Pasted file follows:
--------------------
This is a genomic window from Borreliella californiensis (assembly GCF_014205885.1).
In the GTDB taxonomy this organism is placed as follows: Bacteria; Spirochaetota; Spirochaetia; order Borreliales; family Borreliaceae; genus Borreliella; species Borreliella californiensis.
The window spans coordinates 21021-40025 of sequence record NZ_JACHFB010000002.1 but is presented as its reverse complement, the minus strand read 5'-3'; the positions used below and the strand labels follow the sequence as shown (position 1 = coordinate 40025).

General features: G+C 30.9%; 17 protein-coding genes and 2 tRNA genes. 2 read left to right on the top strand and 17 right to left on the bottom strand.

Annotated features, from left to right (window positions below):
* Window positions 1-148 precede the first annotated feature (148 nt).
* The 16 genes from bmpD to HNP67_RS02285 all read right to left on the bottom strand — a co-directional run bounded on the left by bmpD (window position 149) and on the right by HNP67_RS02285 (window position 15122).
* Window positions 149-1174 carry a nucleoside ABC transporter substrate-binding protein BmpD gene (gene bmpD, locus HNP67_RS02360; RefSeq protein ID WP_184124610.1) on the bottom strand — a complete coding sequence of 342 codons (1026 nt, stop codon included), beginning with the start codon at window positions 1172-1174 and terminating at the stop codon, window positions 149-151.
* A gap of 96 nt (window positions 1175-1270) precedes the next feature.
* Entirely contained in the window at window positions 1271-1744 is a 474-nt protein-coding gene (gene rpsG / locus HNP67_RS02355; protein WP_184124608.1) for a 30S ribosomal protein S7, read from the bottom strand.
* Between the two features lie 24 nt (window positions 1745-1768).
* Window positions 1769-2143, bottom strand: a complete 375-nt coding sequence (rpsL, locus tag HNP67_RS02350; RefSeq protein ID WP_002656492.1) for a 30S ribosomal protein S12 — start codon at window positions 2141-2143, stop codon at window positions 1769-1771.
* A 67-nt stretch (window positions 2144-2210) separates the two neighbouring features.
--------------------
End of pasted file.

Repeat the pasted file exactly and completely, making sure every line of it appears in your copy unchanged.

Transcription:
This is a genomic window from Borreliella californiensis (assembly GCF_014205885.1).
In the GTDB taxonomy this organism is placed as follows: Bacteria; Spirochaetota; Spirochaetia; order Borreliales; family Borreliaceae; genus Borreliella; species Borreliella californiensis.
The window spans coordinates 21021-40025 of sequence record NZ_JACHFB010000002.1 but is presented as its reverse complement, the minus strand read 5'-3'; the positions used below and the strand labels follow the sequence as shown (position 1 = coordinate 40025).

General features: G+C 30.9%; 17 protein-coding genes and 2 tRNA genes. 2 read left to right on the top strand and 17 right to left on the bottom strand.

Annotated features, from left to right (window positions below):
* Window positions 1-148 precede the first annotated feature (148 nt).
* The 16 genes from bmpD to HNP67_RS02285 all read right to left on the bottom strand — a co-directional run bounded on the left by bmpD (window position 149) and on the right by HNP67_RS02285 (window position 15122).
* Window positions 149-1174 carry a nucleoside ABC transporter substrate-binding protein BmpD gene (gene bmpD, locus HNP67_RS02360; RefSeq protein ID WP_184124610.1) on the bottom strand — a complete coding sequence of 342 codons (1026 nt, stop codon included), beginning with the start codon at window positions 1172-1174 and terminating at the stop codon, window positions 149-151.
* A gap of 96 nt (window positions 1175-1270) precedes the next feature.
* Entirely contained in the window at window positions 1271-1744 is a 474-nt protein-coding gene (gene rpsG / locus HNP67_RS02355; protein WP_184124608.1) for a 30S ribosomal protein S7, read from the bottom strand.
* Between the two features lie 24 nt (window positions 1745-1768).
* Window positions 1769-2143, bottom strand: a complete 375-nt coding sequence (rpsL, locus tag HNP67_RS02350; RefSeq protein ID WP_002656492.1) for a 30S ribosomal protein S12 — start codon at window positions 2141-2143, stop codon at window positions 1769-1771.
* A 67-nt stretch (window positions 2144-2210) separates the two neighbouring features.